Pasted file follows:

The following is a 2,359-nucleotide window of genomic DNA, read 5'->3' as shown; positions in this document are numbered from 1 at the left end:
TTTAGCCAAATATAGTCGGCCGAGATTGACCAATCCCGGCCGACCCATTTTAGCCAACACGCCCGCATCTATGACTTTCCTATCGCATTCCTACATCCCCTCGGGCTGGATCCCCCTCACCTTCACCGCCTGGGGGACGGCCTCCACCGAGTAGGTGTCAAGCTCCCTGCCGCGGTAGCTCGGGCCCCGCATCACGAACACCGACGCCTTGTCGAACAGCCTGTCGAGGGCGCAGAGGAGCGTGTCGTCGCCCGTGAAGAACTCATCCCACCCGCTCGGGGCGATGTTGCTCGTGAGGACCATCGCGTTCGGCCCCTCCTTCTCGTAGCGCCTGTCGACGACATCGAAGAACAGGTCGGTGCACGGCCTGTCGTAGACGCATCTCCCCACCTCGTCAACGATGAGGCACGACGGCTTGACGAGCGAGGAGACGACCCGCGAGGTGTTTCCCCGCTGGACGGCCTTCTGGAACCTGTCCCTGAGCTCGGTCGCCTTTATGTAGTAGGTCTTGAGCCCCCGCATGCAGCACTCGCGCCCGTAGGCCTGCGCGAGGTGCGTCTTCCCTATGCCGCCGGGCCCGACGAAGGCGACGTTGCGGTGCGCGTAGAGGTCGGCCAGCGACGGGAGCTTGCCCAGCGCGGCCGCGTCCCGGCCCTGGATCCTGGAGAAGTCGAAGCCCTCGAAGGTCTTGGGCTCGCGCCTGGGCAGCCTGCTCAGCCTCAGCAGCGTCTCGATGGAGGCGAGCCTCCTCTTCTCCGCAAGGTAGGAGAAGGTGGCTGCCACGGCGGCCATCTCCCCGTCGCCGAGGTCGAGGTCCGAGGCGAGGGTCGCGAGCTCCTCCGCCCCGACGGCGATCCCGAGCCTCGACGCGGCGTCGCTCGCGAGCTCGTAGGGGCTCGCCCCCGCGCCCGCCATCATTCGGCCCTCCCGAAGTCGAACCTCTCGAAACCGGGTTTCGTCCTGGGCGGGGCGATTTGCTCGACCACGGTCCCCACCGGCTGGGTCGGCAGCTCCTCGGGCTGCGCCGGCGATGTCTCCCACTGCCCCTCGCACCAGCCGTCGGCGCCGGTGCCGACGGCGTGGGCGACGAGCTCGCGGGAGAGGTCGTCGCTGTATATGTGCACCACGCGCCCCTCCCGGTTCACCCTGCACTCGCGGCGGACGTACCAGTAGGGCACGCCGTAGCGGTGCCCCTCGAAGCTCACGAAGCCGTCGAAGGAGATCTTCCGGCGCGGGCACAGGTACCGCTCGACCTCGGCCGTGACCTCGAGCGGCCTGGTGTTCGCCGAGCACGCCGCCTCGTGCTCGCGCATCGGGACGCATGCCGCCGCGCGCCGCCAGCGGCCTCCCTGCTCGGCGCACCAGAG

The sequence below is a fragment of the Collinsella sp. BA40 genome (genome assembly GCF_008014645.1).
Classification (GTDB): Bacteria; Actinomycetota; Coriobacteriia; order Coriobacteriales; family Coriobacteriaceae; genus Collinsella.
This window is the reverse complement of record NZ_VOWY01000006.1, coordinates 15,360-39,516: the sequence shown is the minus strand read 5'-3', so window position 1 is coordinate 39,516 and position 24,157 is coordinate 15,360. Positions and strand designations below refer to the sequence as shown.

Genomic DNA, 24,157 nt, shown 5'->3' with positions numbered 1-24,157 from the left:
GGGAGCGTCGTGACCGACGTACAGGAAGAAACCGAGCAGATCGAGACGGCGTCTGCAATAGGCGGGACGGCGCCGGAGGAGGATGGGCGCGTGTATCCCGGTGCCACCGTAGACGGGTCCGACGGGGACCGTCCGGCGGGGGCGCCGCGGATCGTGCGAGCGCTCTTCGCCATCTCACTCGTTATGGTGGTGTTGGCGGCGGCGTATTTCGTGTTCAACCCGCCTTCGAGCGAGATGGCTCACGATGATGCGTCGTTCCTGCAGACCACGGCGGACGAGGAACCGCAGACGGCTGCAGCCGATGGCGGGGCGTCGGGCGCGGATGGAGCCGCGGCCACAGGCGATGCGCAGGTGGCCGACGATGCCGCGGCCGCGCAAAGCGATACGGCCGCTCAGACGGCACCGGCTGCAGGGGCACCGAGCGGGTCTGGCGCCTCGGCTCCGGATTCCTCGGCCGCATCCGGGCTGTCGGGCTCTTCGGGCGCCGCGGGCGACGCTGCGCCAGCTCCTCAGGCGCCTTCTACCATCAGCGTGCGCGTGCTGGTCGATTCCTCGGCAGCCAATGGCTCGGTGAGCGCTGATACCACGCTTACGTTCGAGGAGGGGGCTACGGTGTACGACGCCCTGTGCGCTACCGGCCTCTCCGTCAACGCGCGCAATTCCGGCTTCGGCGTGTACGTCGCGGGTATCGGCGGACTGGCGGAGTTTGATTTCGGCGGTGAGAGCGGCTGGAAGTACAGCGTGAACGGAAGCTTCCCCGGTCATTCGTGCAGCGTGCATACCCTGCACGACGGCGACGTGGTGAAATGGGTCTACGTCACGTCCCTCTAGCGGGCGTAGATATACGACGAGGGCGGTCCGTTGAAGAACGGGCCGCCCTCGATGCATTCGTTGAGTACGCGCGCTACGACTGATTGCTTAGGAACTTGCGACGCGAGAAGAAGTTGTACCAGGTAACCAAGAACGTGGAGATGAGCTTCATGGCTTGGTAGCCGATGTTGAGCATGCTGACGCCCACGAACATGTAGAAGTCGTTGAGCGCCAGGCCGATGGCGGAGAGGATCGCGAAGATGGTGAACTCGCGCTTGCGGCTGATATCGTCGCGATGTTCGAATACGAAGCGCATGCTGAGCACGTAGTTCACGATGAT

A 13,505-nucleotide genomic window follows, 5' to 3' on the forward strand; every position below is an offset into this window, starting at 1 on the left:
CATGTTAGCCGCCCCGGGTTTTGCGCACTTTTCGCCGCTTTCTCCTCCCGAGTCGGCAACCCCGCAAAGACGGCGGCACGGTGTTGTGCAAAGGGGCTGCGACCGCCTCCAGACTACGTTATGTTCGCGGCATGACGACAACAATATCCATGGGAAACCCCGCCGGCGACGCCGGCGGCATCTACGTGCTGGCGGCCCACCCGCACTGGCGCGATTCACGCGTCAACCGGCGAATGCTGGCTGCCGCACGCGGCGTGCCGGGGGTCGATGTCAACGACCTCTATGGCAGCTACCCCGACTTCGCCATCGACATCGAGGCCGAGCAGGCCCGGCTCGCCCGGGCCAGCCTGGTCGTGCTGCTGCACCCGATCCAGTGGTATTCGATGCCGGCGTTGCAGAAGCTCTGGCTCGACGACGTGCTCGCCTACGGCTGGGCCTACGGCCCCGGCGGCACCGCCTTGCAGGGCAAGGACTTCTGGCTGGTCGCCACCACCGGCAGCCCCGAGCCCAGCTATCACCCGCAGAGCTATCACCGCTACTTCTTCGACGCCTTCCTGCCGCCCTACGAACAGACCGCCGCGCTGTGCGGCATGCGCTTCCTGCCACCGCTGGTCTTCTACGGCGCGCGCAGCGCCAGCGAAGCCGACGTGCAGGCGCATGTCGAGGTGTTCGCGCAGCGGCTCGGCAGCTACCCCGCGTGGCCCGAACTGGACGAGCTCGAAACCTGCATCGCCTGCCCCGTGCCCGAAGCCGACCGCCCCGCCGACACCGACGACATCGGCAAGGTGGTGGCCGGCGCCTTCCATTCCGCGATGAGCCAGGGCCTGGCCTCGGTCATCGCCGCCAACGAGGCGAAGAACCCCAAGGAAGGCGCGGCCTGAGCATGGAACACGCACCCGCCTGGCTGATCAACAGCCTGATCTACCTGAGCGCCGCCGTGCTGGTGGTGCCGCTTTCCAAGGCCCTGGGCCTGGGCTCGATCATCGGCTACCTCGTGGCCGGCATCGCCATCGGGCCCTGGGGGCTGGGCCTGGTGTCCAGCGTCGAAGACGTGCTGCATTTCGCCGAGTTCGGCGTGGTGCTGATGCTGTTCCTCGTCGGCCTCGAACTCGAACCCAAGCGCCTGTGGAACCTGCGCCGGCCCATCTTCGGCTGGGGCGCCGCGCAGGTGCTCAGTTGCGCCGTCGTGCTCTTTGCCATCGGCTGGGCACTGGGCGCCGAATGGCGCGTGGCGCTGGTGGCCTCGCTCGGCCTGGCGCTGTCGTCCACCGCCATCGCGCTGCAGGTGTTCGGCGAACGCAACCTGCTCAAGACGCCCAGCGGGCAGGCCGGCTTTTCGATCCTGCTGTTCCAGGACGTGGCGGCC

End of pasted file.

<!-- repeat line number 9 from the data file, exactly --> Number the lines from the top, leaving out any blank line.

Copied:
CATGTTAGCCGCCCCGGGTTTTGCGCACTTTTCGCCGCTTTCTCCTCCCGAGTCGGCAACCCCGCAAAGACGGCGGCACGGTGTTGTGCAAAGGGGCTGCGACCGCCTCCAGACTACGTTATGTTCGCGGCATGACGACAACAATATCCATGGGAAACCCCGCCGGCGACGCCGGCGGCATCTACGTGCTGGCGGCCCACCCGCACTGGCGCGATTCACGCGTCAACCGGCGAATGCTGGCTGCCGCACGCGGCGTGCCGGGGGTCGATGTCAACGACCTCTATGGCAGCTACCCCGACTTCGCCATCGACATCGAGGCCGAGCAGGCCCGGCTCGCCCGGGCCAGCCTGGTCGTGCTGCTGCACCCGATCCAGTGGTATTCGATGCCGGCGTTGCAGAAGCTCTGGCTCGACGACGTGCTCGCCTACGGCTGGGCCTACGGCCCCGGCGGCACCGCCTTGCAGGGCAAGGACTTCTGGCTGGTCGCCACCACCGGCAGCCCCGAGCCCAGCTATCACCCGCAGAGCTATCACCGCTACTTCTTCGACGCCTTCCTGCCGCCCTACGAACAGACCGCCGCGCTGTGCGGCATGCGCTTCCTGCCACCGCTGGTCTTCTACGGCGCGCGCAGCGCCAGCGAAGCCGACGTGCAGGCGCATGTCGAGGTGTTCGCGCAGCGGCTCGGCAGCTACCCCGCGTGGCCCGAACTGGACGAGCTCGAAACCTGCATCGCCTGCCCCGTGCCCGAAGCCGACCGCCCCGCCGACACCGACGACATCGGCAAGGTGGTGGCCGGCGCCTTCCATTCCGCGATGAGCCAGGGCCTGGCCTCGGTCATCGCCGCCAACGAGGCGAAGAACCCCAAGGAAGGCGCGGCCTGAGCATGGAACACGCACCCGCCTGGCTGATCAACAGCCTGATCTACCTGAGCGCCGCCGTGCTGGTGGTGCCGCTTTCCAAGGCCCTGGGCCTGGGCTCGATCATCGGCTACCTCGTGGCCGGCATCGCCATCGGGCCCTGGGGGCTGGGCCTGGTGTCCAGCGTCGAAGACGTGCTGCATTTCGCCGAGTTCGGCGTGGTGCTGATGCTGTTCCTCGTCGGCCTCGAACTCGAACCCAAGCGCCTGTGGAACCTGCGCCGGCCCATCTTCGGCTGGGGCGCCGCGCAGGTGCTCAGTTGCGCCGTCGTGCTCTTTGCCATCGGCTGGGCACTGGGCGCCGAATGGCGCGTGGCGCTGGTGGCCTCGCTCGGCCTGGCGCTGTCGTCCACCGCCATCGCGCTGCAGGTGTTCGGCGAACGCAACCTGCTCAAGACGCCCAGCGGGCAGGCCGGCTTTTCGATCCTGCTGTTCCAGGACGTGGCGGCC